Last modified on 8 December 2014, at 02:21

repose

See also: reposé

EnglishEdit

EtymologyEdit

From Middle English, from Old French, from Medieval Latin repausare (to lay at rest, quiet, also nourish, intransitive to be at rest, rest, repose), from Latin re- (again) + pausare (to pause, rest), from pausa (pause), from Ancient Greek παῦσις (paûsis).

PronunciationEdit

NounEdit

repose (countable and uncountable, plural reposes)

  1. (dated) rest, sleep
    • 1908, Kenneth Grahame, The Wind in the Willows
      Dark and deserted as it was, the night was full of small noises, song and chatter and rustling, telling of the busy little population who were up and about, plying their trades and vocations through the night till sunshine should fall on them at last and send them off to their well-earned repose.
    • 1945, George Orwell, Animal Farm, chapter 6
      You would not rob us of our repose, would you, comrades? You would not have us too tired to carry out our duties?
  2. quietness, ease; peace, calmness
    • Dante Divine Comedy,Inferno, Canto 10
      So may thy lineage find at last repose I thus adjured him
  3. (geology) period between eruptions of a volcano.

SynonymsEdit

TranslationsEdit

The translations below need to be checked and inserted above into the appropriate translation tables, removing any numbers. Numbers do not necessarily match those in definitions. See instructions at Help:How to check translations.

VerbEdit

repose (third-person singular simple present reposes, present participle reposing, simple past and past participle reposed)

  1. To lie at rest; to rest.
    • Chapman
      Within a thicket I reposed.
  2. To lie; to be supported.
    trap reposing on sand
  3. To lay, to set down.
    • Chapman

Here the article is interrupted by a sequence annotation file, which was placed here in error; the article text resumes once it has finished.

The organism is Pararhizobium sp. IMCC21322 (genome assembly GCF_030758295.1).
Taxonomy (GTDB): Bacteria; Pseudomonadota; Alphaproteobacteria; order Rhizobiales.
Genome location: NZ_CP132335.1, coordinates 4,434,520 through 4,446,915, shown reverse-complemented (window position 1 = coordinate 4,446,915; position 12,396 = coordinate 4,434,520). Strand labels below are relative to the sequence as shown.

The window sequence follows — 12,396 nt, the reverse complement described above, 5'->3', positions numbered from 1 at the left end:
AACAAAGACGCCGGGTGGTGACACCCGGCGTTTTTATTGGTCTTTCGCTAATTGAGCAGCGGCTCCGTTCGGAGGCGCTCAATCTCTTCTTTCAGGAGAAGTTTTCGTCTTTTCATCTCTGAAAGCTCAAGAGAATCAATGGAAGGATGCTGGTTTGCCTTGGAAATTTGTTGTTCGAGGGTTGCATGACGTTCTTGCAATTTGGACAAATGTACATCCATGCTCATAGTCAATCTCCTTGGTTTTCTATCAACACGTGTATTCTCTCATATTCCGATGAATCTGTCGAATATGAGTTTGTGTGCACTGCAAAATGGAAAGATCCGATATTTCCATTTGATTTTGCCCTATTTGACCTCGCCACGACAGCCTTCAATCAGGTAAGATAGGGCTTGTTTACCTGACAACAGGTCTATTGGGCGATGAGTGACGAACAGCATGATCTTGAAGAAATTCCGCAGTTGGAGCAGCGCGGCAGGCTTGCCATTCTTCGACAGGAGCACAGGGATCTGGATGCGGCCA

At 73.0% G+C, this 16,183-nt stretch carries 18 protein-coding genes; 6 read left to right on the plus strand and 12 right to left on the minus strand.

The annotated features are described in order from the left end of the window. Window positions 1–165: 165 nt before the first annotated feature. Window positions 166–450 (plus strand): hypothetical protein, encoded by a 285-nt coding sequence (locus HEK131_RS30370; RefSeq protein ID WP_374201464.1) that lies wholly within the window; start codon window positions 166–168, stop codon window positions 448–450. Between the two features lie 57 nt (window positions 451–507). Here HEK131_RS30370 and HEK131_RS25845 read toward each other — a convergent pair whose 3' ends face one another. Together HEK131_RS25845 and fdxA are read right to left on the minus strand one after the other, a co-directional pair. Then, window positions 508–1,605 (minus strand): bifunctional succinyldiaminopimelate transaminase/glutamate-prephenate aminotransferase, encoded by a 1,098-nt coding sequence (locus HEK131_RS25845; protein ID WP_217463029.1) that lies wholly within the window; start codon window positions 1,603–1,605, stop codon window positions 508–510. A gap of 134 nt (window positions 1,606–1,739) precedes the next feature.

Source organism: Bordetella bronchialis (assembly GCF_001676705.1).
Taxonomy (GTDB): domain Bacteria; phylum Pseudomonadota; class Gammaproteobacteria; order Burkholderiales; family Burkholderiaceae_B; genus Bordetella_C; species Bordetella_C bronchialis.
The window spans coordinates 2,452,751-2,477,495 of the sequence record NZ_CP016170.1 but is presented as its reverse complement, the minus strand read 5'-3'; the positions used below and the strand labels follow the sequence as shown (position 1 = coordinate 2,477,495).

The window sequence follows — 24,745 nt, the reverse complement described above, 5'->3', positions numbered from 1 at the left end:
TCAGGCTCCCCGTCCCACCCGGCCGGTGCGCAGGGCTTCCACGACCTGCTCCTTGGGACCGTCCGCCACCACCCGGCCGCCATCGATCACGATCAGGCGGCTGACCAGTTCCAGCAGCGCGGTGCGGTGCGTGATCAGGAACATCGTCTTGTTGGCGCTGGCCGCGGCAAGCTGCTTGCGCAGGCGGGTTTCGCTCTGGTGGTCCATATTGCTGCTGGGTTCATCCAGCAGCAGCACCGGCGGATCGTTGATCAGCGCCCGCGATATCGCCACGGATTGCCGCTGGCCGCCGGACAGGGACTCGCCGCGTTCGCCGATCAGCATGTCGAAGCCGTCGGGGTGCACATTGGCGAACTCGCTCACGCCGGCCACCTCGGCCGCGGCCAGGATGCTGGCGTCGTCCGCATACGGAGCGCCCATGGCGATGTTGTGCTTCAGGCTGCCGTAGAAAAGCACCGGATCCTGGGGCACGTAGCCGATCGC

But these thy fortunes let us straight repose / In this divine cave's bosom.
    • Woodward
      Pebbles reposed in those cliffs amongst the earth [] are left behind.
  4. To place, have, or rest; to set; to entrust.
    • Shakespeare
      The king reposeth all his confidence in thee.
  5. To reside in something.
  6. (figuratively) To remain or abide restfully without anxiety or alarms.
    • I. Taylor
      It is upon these that the soul may repose.

TranslationsEdit

The translations below need to be checked and inserted above into the appropriate translation tables, removing any numbers. Numbers do not necessarily match those in definitions. See instructions at Help:How to check translations.

External linksEdit


AsturianEdit

VerbEdit

repose

  1. first-person singular present subjunctive of reposar
  2. third-person singular present subjunctive of reposar

FrenchEdit

PronunciationEdit

VerbEdit

repose

  1. first-person singular present indicative of reposer
  2. third-person singular present indicative of reposer
  3. first-person singular present subjunctive of reposer
  4. third-person singular present subjunctive of reposer
  5. second-person singular imperative of reposer

See alsoEdit

AnagramsEdit


SpanishEdit

VerbEdit

repose

  1. Formal second-person singular (usted) imperative form of reposar.
  2. First-person singular (yo) present subjunctive form of reposar.
  3. Formal second-person singular (usted) present subjunctive form of reposar.
  4. Third-person singular (él, ella, also used with usted?) present subjunctive form of reposar.